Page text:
SBU's Langford, Weber selected as "Most Influential Women" for 2021

Rebecca Weber '12 also recently voted "Captain Springfield"

BOLIVAR, Mo. – Dr. Allison Langford, vice president for strategic planning and initiatives at Southwest Baptist University, and Rebecca Weber, a 2012 SBU graduate and program director with CASA of Southwest Missouri, have been selected to Springfield Business Journal’s class of 2021 "Most Influential Women."

Langford and Weber are among the 20 honorees who will be recognized at SBJ’s Oct. 5 event. The honorees are recognized for improving the southwest Missouri business, civic and philanthropic communities.

"Dr. Allison Langford is a trusted colleague and friend to so many of us at Southwest Baptist University," said Dr. Brad Johnson, interim president at SBU. "It is extraordinarily fitting that the Springfield Business Journal is honoring her as one of the Most Influential Women of 2021. Dr. Langford is truly among the most talented and capable individuals with whom I have ever served. The University family celebrates the numerous accomplishments of Dr. Langford and are incredibly thankful for her service to SBU. 

"Southwest Baptist University also celebrates the accomplishments of alumna Rebecca Weber and the significant honor of being named the SBJ’s 2021 Most Influential Women. Rebecca continues to make her alma mater proud as she leads and serves so capably. Congratulations, ‘Captain Springfield!’"

Allison Langford, Ed.D.Dr. Allison Langford

Langford, who also has served as the associate provost for teaching and learning, assistant provost and faculty member in the Clark Success Center, was the founding director of the Gordon and Judy Dutile Honors Program in 2005, as well as faculty member.

Langford said she was stunned by the “Most Influential Women” selection, while also humbled and excited about the honor.

"I am honored to be among this group of women," Langford said. "I am also glad to bring recognition to SBU and the opportunities provided to me over the past 18 years to be a person of influence. 

"I pray each day that I will make a positive difference in the lives of the people around me, and to be recognized as an influential person is gratifying. It is also quite humbling. As a leader, I know I have the opportunity to influence, but leaders do not always use their influence in ways that truly benefit others. I make a lot of mistakes each day, but I hope that in the balance, the positive outweighs the negative, and people are inspired, supported, challenged, encouraged and pointed to Jesus."

Not only is there the SBU connection between Langford and Weber, there also is a Buffalo High School connection where Weber and fellow honoree Christie Love were students and Langford was a teacher.

"I got to know Christie and her family well, and I have kept up with her work and have been inspired by her commitment and passion," Langford said. "I also knew Rebecca as a student from Buffalo and at SBU. Although I did not teach her, she is good friends with Suzanne Powers (former SBU Career Services director), and we all ‘adopt’ each other's students, so I considered Rebecca one of my own as well. Rebecca also does amazing work, and it is an honor to be on the same list as those two women."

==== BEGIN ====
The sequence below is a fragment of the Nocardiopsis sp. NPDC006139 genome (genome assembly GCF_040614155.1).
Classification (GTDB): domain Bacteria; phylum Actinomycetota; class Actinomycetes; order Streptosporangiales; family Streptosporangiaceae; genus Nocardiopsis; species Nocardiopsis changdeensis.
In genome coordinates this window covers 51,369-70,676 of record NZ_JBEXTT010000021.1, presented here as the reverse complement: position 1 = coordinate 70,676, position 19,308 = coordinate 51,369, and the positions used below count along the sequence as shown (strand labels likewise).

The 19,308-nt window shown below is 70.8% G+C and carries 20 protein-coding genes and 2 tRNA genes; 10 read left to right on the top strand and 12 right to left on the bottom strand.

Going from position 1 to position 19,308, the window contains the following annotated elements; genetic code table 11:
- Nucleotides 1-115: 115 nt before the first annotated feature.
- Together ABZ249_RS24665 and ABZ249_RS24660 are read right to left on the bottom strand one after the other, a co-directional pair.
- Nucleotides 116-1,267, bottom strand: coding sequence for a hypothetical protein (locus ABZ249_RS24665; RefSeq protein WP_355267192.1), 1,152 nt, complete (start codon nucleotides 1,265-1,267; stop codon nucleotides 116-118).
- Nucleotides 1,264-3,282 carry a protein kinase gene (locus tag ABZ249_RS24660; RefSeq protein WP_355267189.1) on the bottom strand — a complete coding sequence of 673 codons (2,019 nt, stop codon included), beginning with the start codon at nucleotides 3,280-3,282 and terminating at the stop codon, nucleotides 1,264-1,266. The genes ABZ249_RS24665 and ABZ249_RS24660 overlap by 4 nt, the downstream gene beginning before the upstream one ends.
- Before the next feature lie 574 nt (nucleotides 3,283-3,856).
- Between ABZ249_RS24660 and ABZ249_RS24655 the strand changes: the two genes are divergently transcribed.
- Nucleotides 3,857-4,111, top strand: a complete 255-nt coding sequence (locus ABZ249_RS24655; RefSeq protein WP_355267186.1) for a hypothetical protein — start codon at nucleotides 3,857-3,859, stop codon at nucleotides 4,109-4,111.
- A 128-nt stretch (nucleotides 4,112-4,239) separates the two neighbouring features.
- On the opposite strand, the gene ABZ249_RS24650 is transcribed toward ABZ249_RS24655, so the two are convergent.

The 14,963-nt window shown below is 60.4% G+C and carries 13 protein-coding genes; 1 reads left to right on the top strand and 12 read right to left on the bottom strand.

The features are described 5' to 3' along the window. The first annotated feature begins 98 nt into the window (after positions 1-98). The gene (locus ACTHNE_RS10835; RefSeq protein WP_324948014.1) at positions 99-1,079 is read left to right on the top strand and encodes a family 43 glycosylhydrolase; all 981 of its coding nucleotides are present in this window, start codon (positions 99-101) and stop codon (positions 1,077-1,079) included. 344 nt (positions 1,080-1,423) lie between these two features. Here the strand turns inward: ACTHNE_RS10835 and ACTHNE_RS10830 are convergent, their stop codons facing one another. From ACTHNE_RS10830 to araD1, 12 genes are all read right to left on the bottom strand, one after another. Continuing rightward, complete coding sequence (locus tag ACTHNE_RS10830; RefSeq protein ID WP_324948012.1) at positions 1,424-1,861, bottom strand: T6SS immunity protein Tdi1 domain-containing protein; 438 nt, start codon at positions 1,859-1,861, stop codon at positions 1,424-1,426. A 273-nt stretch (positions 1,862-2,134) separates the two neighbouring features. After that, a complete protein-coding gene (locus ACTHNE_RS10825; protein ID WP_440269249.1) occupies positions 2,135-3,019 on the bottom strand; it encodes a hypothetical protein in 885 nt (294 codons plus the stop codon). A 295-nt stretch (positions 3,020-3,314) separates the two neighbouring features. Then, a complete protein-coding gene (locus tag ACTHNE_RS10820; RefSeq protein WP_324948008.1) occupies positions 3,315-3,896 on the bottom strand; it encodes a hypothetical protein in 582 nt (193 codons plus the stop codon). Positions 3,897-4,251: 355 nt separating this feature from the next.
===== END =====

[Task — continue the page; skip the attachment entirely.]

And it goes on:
As a "Most Influential Women" selection, Langford is reminded of one of her favorite verses – Colossians 3:23-24: "Whatever you do, work heartily, as for the Lord and not for men, knowing that from the Lord you will receive the inheritance as your reward. You are serving the Lord Christ."

"This verse is a reminder for me to work with humility and to be motivated by the eternal rather than the temporal," Langford said. "Sometimes the Lord provides encouragement through earthly awards or other types of recognition. I am personally encouraged by receiving this honor, but I am also hopeful that the award will point people to the One who motivates me to be a positive influence – Jesus Christ."

Rebecca WeberRebecca Weber

Weber, who earned her bachelor of science degree in psychology from SBU in 2012, has been working in the foster care system ever since graduation. She now is the program director for CASA (Court Appointed Special Advocates) of Southwest Missouri, after having held positions as a case manager, and a licensing and home study specialist. 

While humbled to be selected to the 2021 class of the "Most Influential Women," Weber said the honor also is an important one.

"There are so many deserving leaders in the community who I consider world-changers," Weber said. "To receive this recognition means that people are beginning to notice the significant need of the foster care community and learning about ways they can impact children in foster care. That awareness is priceless to me.

"This honor is justification of the early mornings and late nights of work I have put in over the past 10 years, both professionally and personally, in the foster care system. I truly have my dream job at CASA and knowing every day that I have the opportunity to change the lives of children through advocacy, fuels my passion. I am thrilled that others are going to hear my plea to get involved through this avenue as well."